The United States, Mexico and Canada have reached an agreement for the good of U.S. farmers, ranchers and agricultural companies. While agriculture has generally developed well under NAFTA, significant improvements to the agreement will allow food and agriculture to trade more equitably and increase exports of U.S. agricultural products. On December 10, 2019, the three countries reached a revised USMCA agreement. On January 29, 2020, Deputy Prime Minister and Minister of Intergovernmental Affairs Chrystia Freeland introduced the USMCA C-4 Transposition Act in the House of Commons and passed the first reading without a registered vote. On February 6, the bill passed second reading in the House of Commons by 275 votes to 28, with the Bloc Québécois voting against and all other parties voting in its favour, and it was referred to the Standing Committee on International Trade.    On 27 February 2020, the committee voted to send the bill to Parliament for third reading, without amendments. The agreement is designated differently by each signatory – in the United States, it is called the U.S.-Mexico-Canada Agreement (USMCA);   in Canada, it is officially known as the Canada-U.S.-Mexico Agreement (CUSMA) in English and the Canada-U.S.-Mexico Agreement (ACEUM) in French;  and in Mexico, tratado is called tratado between México, Estados Unidos y Canadé (T-MEC).   The agreement is sometimes referred to as “New NAFTA” with respect to the previous trilateral agreement for the successor, the North American Free Trade Agreement (NAFTA). If imports exceed 105% of expected volume in one month, the United States could restore tariffs by 10% in the future,” the Bureau said, adding that it would review the state of the market with Canadian officials by the end of 2020. During the negotiations, Canada retained the right to protect its cultural industries and sectors such as education and health. Some resources, such as water, should also be removed from the agreement.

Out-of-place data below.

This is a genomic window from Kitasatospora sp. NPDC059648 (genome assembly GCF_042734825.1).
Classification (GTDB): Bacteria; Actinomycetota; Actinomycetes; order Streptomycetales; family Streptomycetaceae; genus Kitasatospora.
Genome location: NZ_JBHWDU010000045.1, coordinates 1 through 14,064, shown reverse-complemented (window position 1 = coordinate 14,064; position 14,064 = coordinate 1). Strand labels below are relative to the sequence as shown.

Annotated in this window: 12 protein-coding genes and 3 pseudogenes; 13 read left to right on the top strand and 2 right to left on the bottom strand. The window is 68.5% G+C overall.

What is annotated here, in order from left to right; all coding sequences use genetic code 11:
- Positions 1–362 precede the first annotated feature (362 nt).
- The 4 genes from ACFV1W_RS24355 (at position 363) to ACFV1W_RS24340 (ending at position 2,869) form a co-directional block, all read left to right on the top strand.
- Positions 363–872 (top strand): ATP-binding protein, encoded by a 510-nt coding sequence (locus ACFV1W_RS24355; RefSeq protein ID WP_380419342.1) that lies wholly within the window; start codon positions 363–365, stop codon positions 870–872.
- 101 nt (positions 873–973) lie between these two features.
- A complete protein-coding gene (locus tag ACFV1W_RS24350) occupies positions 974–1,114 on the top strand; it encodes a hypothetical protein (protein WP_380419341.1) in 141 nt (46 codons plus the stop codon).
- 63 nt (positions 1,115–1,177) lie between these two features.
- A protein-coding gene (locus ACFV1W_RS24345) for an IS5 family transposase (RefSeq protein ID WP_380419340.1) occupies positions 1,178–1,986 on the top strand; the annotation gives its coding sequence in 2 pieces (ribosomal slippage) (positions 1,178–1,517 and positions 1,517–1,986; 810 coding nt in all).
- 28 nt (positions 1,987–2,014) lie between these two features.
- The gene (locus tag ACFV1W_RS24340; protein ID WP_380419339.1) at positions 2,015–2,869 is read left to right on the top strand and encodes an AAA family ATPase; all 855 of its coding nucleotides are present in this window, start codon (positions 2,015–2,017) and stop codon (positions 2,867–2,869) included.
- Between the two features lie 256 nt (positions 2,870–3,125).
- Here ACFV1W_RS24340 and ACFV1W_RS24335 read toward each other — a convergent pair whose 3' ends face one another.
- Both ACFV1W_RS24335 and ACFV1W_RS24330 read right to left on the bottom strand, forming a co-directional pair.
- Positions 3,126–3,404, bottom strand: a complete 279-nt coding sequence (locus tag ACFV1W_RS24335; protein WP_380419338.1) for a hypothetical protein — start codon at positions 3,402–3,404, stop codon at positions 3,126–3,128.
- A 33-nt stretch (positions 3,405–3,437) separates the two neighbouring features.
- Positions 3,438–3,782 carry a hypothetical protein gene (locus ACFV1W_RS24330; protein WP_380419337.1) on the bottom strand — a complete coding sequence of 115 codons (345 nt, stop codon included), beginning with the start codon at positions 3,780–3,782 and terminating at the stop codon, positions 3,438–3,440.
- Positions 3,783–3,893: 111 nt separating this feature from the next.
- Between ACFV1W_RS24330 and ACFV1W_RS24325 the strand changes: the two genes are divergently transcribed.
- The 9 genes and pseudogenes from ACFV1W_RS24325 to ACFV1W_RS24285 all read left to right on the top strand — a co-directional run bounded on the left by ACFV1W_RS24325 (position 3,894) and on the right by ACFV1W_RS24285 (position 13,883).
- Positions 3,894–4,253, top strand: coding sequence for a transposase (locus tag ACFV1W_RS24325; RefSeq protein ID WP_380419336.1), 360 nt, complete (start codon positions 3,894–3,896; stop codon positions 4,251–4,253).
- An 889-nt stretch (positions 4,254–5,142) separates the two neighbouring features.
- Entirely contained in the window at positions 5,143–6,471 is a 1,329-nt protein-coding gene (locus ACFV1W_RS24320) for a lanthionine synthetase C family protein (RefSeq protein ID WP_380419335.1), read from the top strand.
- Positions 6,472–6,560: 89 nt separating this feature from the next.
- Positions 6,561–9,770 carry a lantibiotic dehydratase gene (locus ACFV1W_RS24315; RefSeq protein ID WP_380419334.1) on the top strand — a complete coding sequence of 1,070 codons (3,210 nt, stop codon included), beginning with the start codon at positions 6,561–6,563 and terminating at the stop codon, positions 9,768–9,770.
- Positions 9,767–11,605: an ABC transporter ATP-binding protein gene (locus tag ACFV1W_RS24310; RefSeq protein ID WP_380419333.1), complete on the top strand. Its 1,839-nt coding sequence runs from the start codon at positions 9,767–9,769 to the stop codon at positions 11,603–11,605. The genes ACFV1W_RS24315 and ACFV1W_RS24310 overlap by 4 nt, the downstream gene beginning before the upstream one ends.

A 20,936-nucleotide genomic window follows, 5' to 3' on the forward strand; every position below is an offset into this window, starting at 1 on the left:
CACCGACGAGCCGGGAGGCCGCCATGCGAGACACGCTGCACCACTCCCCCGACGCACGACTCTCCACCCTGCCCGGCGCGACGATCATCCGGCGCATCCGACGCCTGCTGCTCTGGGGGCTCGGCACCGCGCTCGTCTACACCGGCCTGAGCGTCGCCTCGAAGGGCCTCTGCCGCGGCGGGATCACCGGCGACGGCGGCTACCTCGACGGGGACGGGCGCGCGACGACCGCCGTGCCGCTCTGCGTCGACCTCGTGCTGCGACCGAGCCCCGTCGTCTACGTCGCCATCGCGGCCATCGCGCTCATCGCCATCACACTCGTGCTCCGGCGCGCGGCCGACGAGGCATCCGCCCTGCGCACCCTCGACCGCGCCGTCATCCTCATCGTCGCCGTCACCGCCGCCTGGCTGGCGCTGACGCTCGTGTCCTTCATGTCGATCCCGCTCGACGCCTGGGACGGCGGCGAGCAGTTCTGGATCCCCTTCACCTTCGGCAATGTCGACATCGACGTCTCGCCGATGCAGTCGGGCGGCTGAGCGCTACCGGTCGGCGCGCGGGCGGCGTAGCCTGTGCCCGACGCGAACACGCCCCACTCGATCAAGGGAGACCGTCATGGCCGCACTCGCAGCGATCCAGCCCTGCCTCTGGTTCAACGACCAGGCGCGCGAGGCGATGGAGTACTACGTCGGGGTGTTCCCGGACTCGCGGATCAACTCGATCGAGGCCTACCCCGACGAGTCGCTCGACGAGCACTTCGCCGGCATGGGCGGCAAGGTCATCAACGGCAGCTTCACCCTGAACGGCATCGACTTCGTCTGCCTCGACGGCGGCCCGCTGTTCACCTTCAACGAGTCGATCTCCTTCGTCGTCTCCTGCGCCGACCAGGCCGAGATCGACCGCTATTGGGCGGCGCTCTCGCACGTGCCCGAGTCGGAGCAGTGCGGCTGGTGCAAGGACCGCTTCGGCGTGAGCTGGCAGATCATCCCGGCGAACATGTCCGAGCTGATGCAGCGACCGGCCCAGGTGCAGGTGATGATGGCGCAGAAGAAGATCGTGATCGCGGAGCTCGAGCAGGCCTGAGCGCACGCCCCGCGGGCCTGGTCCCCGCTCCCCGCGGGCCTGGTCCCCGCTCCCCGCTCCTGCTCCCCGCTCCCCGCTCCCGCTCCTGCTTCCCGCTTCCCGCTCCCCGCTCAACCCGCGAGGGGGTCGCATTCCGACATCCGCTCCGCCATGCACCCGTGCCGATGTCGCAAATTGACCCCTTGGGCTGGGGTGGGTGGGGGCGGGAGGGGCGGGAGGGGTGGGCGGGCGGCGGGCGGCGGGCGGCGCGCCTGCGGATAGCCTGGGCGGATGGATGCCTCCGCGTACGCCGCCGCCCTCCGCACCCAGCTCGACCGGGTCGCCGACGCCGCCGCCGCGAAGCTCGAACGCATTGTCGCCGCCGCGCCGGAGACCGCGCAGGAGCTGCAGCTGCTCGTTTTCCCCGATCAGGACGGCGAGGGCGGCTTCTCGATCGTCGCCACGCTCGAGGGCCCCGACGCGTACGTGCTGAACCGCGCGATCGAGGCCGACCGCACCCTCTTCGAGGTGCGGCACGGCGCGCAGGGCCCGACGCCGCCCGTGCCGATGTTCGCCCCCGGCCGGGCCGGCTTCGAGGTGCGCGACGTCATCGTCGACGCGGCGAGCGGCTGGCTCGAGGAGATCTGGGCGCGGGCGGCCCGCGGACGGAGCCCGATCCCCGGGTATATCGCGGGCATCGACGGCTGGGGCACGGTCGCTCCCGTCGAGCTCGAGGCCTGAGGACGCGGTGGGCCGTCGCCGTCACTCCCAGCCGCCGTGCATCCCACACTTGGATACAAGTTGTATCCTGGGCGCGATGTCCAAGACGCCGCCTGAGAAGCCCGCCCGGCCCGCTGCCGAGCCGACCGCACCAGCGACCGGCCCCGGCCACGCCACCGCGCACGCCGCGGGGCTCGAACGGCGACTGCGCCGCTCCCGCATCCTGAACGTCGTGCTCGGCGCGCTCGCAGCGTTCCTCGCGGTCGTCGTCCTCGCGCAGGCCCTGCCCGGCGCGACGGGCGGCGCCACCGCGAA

Canadians have failed to win free competition for U.S. government procurement. Canadian negotiators also emphasized the inclusion of a dispute resolution mechanism.  On December 12, 2019, the Mexican Senate passed the revised treaty by 107-1 votes.  On April 3, 2020, Mexico announced its readiness to implement the agreement and joined Canada, although it requested that its auto industry have additional time to comply with the agreement.  On April 3, 2020, Canada informed the United States and Mexico that it had completed its national process of ratifying the agreement.  U.S. tariffs: steel and aluminum taxes that have been imposed on important allies For the first time, the agreement is specifically aimed at agricultural biotechnology to support 21st century innovation in agriculture.